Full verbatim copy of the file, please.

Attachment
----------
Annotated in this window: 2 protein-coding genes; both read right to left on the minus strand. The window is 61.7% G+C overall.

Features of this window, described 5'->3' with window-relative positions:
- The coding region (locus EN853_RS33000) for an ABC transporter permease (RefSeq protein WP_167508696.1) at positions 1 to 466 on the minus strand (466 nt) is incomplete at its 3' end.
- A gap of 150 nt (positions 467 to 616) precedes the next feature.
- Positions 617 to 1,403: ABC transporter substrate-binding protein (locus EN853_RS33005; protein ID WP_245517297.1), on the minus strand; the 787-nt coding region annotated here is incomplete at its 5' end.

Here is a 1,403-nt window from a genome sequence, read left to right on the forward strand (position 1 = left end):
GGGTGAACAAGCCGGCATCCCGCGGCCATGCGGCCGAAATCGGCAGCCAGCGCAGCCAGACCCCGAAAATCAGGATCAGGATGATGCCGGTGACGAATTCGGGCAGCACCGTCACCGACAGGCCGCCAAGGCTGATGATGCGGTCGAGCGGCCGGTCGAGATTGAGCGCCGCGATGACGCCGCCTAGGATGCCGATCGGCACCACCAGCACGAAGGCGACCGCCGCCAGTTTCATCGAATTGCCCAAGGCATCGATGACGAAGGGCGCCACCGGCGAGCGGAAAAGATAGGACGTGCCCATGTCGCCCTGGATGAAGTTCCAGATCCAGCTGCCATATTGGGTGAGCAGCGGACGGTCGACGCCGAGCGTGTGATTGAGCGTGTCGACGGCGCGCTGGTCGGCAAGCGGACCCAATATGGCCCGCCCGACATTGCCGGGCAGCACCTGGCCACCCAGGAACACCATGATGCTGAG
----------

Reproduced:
Annotated in this window: 2 protein-coding genes; both read right to left on the minus strand. The window is 61.7% G+C overall.

Features of this window, described 5'->3' with window-relative positions:
- The coding region (locus EN853_RS33000) for an ABC transporter permease (RefSeq protein WP_167508696.1) at positions 1 to 466 on the minus strand (466 nt) is incomplete at its 3' end.
- A gap of 150 nt (positions 467 to 616) precedes the next feature.
- Positions 617 to 1,403: ABC transporter substrate-binding protein (locus EN853_RS33005; protein ID WP_245517297.1), on the minus strand; the 787-nt coding region annotated here is incomplete at its 5' end.

Here is a 1,403-nt window from a genome sequence, read left to right on the forward strand (position 1 = left end):
GGGTGAACAAGCCGGCATCCCGCGGCCATGCGGCCGAAATCGGCAGCCAGCGCAGCCAGACCCCGAAAATCAGGATCAGGATGATGCCGGTGACGAATTCGGGCAGCACCGTCACCGACAGGCCGCCAAGGCTGATGATGCGGTCGAGCGGCCGGTCGAGATTGAGCGCCGCGATGACGCCGCCTAGGATGCCGATCGGCACCACCAGCACGAAGGCGACCGCCGCCAGTTTCATCGAATTGCCCAAGGCATCGATGACGAAGGGCGCCACCGGCGAGCGGAAAAGATAGGACGTGCCCATGTCGCCCTGGATGAAGTTCCAGATCCAGCTGCCATATTGGGTGAGCAGCGGACGGTCGACGCCGAGCGTGTGATTGAGCGTGTCGACGGCGCGCTGGTCGGCAAGCGGACCCAATATGGCCCGCCCGACATTGCCGGGCAGCACCTGGCCACCCAGGAACACCATGATGCTGAG